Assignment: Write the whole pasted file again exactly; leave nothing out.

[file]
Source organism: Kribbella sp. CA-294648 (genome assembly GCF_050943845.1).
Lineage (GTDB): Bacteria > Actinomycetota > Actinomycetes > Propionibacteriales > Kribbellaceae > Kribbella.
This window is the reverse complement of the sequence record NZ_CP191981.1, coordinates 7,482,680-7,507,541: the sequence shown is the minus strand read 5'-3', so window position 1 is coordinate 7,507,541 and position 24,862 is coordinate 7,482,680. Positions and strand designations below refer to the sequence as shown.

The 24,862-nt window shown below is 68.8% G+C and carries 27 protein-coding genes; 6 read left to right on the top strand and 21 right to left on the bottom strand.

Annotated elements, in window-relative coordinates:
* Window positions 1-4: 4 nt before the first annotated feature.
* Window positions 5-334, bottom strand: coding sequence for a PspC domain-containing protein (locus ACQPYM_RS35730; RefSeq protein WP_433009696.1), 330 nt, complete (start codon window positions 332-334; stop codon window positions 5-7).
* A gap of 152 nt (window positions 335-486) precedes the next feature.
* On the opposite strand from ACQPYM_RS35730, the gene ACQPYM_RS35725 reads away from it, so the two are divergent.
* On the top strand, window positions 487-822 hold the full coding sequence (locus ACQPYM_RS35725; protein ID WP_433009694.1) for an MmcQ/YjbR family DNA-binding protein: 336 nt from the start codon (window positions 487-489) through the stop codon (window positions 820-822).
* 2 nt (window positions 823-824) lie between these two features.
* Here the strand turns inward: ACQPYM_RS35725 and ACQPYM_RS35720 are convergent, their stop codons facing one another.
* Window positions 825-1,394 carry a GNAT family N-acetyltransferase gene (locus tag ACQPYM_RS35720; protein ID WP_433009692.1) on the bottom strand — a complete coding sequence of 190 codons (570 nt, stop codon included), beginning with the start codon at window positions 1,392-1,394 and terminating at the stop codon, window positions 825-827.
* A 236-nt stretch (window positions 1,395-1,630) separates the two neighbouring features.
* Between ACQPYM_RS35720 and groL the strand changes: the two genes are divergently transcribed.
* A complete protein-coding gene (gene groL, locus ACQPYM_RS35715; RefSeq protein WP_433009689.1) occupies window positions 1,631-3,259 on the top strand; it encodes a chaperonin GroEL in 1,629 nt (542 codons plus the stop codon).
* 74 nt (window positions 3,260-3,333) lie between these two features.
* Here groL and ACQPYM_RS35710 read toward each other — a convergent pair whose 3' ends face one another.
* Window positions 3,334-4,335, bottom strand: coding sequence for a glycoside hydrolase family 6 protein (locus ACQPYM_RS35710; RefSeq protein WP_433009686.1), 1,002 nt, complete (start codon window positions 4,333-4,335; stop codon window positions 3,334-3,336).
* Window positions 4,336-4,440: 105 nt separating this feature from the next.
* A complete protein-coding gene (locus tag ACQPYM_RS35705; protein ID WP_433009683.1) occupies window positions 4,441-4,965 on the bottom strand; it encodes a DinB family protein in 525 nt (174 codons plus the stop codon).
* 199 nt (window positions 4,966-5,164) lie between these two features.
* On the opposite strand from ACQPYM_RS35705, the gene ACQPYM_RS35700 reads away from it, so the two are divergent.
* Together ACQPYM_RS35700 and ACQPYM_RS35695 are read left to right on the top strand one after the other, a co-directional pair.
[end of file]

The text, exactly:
Source organism: Kribbella sp. CA-294648 (genome assembly GCF_050943845.1).
Lineage (GTDB): Bacteria > Actinomycetota > Actinomycetes > Propionibacteriales > Kribbellaceae > Kribbella.
This window is the reverse complement of the sequence record NZ_CP191981.1, coordinates 7,482,680-7,507,541: the sequence shown is the minus strand read 5'-3', so window position 1 is coordinate 7,507,541 and position 24,862 is coordinate 7,482,680. Positions and strand designations below refer to the sequence as shown.

The 24,862-nt window shown below is 68.8% G+C and carries 27 protein-coding genes; 6 read left to right on the top strand and 21 right to left on the bottom strand.

Annotated elements, in window-relative coordinates:
* Window positions 1-4: 4 nt before the first annotated feature.
* Window positions 5-334, bottom strand: coding sequence for a PspC domain-containing protein (locus ACQPYM_RS35730; RefSeq protein WP_433009696.1), 330 nt, complete (start codon window positions 332-334; stop codon window positions 5-7).
* A gap of 152 nt (window positions 335-486) precedes the next feature.
* On the opposite strand from ACQPYM_RS35730, the gene ACQPYM_RS35725 reads away from it, so the two are divergent.
* On the top strand, window positions 487-822 hold the full coding sequence (locus ACQPYM_RS35725; protein ID WP_433009694.1) for an MmcQ/YjbR family DNA-binding protein: 336 nt from the start codon (window positions 487-489) through the stop codon (window positions 820-822).
* 2 nt (window positions 823-824) lie between these two features.
* Here the strand turns inward: ACQPYM_RS35725 and ACQPYM_RS35720 are convergent, their stop codons facing one another.
* Window positions 825-1,394 carry a GNAT family N-acetyltransferase gene (locus tag ACQPYM_RS35720; protein ID WP_433009692.1) on the bottom strand — a complete coding sequence of 190 codons (570 nt, stop codon included), beginning with the start codon at window positions 1,392-1,394 and terminating at the stop codon, window positions 825-827.
* A 236-nt stretch (window positions 1,395-1,630) separates the two neighbouring features.
* Between ACQPYM_RS35720 and groL the strand changes: the two genes are divergently transcribed.
* A complete protein-coding gene (gene groL, locus ACQPYM_RS35715; RefSeq protein WP_433009689.1) occupies window positions 1,631-3,259 on the top strand; it encodes a chaperonin GroEL in 1,629 nt (542 codons plus the stop codon).
* 74 nt (window positions 3,260-3,333) lie between these two features.
* Here groL and ACQPYM_RS35710 read toward each other — a convergent pair whose 3' ends face one another.
* Window positions 3,334-4,335, bottom strand: coding sequence for a glycoside hydrolase family 6 protein (locus ACQPYM_RS35710; RefSeq protein WP_433009686.1), 1,002 nt, complete (start codon window positions 4,333-4,335; stop codon window positions 3,334-3,336).
* Window positions 4,336-4,440: 105 nt separating this feature from the next.
* A complete protein-coding gene (locus tag ACQPYM_RS35705; protein ID WP_433009683.1) occupies window positions 4,441-4,965 on the bottom strand; it encodes a DinB family protein in 525 nt (174 codons plus the stop codon).
* 199 nt (window positions 4,966-5,164) lie between these two features.
* On the opposite strand from ACQPYM_RS35705, the gene ACQPYM_RS35700 reads away from it, so the two are divergent.
* Together ACQPYM_RS35700 and ACQPYM_RS35695 are read left to right on the top strand one after the other, a co-directional pair.